4. Julie Shah
Ranked among the world’s top innovators under 35, she pioneers the technology behind human-robot interactions, driving smarter cooperative work in manufacturing, surgery, and even space exploration.
5. JOhn harthOrne
He founded MassChallenge, one of the world’s largest start-up accelerators, which has churned out hundreds of entrepreneurs and poured bright-burning fuel on Boston’s innovation culture.
6. katie rae
The Microsoft vet launched the Startup Institute Boston and Project 11 (an angel investment frm) and directs the Boston outpost of the mentorship-based accelerator TechStars. Her reach: immeasurable.
7. helen greiner
The iRobot founder led her Bedford-based company to a $75 million IPO in ’05; now this Presidential Ambassador for Global Entrepreneurship heads up CyPhyWorks, developing consumer and military drones.
8. BOhdan POmahac
He led the team that performed the country’s frst full face transplant, making Brigham and Women’s Hospital America’s leader in a still-new, incredibly complex surgery that heals physical and emotional scars.
9. rOBert langer
Considered the most cited engineer in history, the endlessly lauded Langer established his biomedical research lab at MIT. It’s one of the world’s largest and has made countless groundbreaking contributions to drug delivery and tissue engineering.
10. BOB WeinBerg
He discovered the frst human cancer-causing gene and continues to pioneer oncological innovation through affliations like his world-renowned Whitehead Institute for Biomedical Research.
Erin Dunn celebrates as the state Legislature upholds marriage equality in 2008.
1. MAssAcHuseTTs WelcOMes sAMe-sex MArriAge
It took several years for the Bay State to battle back opposition to a landmark 2004 court ruling, but our first-in-the-country status proved a pioneering step for eventual nationwide marriage equality. GLAD attorney Mary Bonauto, who led the legal fight in Massachusetts, also successfully argued the case in front of the Supreme Court this summer. Love won—again.
2. THe pAssing OF Ted Kennedy And TOM MeninO
We grieved the loss of the liberal lion of the US Senate, one of the country’s longest-serving senators, as well as Boston’s transformational, longest-serving mayor. We’ll never stop celebrating their immeasurable contributions—immortalized in Menino’s memoir, Mayor for a New America, published mere weeks before his death, and in the just-opened Edward M. Kennedy Institute for the United States Senate, where his widow, Victoria Kennedy, serves as president of the board of directors.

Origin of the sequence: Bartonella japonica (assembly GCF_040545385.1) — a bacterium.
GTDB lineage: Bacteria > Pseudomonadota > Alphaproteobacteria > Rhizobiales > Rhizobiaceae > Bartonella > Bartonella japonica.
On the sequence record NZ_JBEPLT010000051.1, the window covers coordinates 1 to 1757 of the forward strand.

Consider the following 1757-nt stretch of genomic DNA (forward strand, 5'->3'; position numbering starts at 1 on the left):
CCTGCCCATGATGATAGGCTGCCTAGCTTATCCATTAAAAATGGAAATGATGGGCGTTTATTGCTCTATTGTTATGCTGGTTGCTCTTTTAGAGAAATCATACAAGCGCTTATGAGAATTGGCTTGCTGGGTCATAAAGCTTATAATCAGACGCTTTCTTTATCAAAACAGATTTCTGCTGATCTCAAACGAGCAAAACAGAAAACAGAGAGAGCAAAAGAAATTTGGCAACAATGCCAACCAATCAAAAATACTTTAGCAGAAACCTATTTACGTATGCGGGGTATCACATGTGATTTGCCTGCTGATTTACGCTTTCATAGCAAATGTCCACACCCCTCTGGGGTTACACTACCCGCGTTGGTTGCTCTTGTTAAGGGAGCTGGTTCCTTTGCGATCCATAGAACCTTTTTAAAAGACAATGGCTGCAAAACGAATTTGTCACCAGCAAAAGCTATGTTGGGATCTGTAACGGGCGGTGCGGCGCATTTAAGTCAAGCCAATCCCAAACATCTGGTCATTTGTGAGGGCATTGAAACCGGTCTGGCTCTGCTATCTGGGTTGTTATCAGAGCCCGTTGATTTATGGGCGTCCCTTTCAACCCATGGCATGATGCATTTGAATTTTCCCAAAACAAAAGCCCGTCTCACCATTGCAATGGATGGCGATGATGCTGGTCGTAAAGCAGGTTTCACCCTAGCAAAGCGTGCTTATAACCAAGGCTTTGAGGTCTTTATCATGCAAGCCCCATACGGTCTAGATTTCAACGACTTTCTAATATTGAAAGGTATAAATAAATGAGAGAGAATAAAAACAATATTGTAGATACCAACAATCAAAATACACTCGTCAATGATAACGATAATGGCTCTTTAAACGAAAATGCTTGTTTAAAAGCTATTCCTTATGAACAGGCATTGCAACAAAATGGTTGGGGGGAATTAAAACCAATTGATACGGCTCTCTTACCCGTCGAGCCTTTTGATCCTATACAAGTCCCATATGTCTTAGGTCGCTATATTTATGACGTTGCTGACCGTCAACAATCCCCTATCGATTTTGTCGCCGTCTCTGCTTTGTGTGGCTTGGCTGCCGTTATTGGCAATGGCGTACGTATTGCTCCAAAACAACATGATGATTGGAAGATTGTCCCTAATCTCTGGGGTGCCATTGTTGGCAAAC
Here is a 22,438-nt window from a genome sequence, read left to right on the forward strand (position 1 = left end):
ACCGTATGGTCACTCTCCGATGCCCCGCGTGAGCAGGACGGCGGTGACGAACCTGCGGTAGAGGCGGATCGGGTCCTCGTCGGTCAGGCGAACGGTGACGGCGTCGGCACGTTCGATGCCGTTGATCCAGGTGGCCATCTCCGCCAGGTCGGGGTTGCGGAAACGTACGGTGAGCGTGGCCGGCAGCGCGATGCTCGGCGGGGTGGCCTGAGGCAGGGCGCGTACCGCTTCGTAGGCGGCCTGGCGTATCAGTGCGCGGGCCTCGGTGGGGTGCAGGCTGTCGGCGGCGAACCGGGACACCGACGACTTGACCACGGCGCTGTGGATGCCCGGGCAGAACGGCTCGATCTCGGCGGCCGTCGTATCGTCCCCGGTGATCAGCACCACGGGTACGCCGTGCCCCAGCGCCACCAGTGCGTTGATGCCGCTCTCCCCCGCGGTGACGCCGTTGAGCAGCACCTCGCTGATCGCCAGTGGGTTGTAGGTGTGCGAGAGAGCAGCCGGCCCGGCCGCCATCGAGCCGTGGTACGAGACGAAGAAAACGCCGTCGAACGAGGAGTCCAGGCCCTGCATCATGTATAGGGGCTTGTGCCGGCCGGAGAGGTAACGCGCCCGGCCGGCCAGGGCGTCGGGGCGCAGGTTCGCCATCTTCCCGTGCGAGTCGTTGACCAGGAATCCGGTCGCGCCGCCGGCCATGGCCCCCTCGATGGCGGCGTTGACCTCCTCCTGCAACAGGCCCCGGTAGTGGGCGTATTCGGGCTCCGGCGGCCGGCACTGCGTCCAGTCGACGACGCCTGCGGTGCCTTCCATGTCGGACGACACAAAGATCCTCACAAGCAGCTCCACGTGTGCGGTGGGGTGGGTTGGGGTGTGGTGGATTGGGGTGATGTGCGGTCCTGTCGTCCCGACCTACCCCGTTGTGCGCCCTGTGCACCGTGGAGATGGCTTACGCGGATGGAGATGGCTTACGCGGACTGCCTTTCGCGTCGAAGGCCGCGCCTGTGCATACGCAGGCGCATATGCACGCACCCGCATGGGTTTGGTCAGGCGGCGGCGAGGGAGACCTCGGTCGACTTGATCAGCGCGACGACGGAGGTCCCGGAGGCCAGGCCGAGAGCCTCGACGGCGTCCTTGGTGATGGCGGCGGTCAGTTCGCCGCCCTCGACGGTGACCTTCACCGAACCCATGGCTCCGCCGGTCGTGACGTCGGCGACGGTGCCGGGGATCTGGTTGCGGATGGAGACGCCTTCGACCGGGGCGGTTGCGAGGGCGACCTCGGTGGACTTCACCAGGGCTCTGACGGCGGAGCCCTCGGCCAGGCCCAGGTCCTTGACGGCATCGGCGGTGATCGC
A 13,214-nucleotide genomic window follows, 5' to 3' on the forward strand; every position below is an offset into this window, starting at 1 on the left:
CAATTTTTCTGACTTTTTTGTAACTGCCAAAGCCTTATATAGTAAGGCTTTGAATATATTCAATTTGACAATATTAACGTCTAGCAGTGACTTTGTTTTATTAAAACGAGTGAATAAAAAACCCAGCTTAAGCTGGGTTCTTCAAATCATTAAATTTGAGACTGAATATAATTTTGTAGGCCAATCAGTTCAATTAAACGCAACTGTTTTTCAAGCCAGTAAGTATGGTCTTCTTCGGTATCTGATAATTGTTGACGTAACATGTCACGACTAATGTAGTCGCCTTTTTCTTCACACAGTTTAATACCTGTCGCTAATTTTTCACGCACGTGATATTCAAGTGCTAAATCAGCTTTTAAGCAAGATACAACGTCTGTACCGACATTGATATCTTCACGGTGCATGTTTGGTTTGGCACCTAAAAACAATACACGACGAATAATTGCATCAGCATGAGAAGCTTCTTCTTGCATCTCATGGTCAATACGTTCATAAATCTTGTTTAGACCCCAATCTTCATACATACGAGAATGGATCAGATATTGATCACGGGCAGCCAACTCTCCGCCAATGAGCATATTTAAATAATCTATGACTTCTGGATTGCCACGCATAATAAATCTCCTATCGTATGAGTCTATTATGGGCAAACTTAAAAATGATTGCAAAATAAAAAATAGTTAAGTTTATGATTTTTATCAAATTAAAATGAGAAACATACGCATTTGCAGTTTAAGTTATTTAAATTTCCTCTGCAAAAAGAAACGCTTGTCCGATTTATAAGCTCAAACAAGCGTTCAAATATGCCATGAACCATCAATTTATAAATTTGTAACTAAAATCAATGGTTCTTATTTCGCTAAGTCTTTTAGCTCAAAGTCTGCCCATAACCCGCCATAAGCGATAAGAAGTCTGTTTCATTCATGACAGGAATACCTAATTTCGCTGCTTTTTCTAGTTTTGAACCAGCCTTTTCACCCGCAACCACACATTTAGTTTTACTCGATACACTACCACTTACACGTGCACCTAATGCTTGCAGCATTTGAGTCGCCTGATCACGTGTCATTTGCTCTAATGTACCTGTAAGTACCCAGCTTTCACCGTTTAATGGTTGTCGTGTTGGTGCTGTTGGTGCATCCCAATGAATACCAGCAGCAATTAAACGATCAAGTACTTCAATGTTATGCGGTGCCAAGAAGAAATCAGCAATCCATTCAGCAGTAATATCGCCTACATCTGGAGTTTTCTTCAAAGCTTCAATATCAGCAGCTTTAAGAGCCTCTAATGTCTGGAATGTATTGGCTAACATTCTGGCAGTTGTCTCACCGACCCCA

3. THe rise OF MiTT rOMney And elizABeTH WArren
They sit on opposite sides of the aisle but had similarly rapid ascents to the top of their respective parties’ national MVP lists. Both have denied that they’ll run for president in 2016, although plenty of people concerned about the prospect of a Trump or Clinton presidency still hope to see them drafted as substitute candidates.
4. JOHn Kerry cliMBs HigHer
Our longtime senator nearly bested George W. Bush in the 2004 presidential election, then stumped for Obama before becoming a quietly effective secretary of state. With his term winding down, he brokered a historic deal to curb Iran’s nuclear program; the agreement has been divisive, but it’s a testament to the Beacon Hill fixture’s skill and resolve.
5. THe Big dig is cOMpleTed
It was long (16 years). It was expensive (about $24.3 billion, making it the most costly highway project in US history). It was clumsily executed. But the massive public-works project that rerouted stifling I-93 traffic underground is now finally finished, and though its efficacy is still being measured, we think it was worth it.
6. THe BOsTOn MArATHOn BOMBing
We mourned the loss of life and the permanent physical and emotional wounds. But what we’ll remember most are the stories of brave survivors and the experience of a city united in solidarity and strength. Firmly putting the past behind us, this winter the nonprofit One Fund Boston, founded in the immediate aftermath of the tragedy, is expected to dissolve after having distributed nearly $80 million to more than 200 victims and their families.
7. Massachusetts healthcare reforM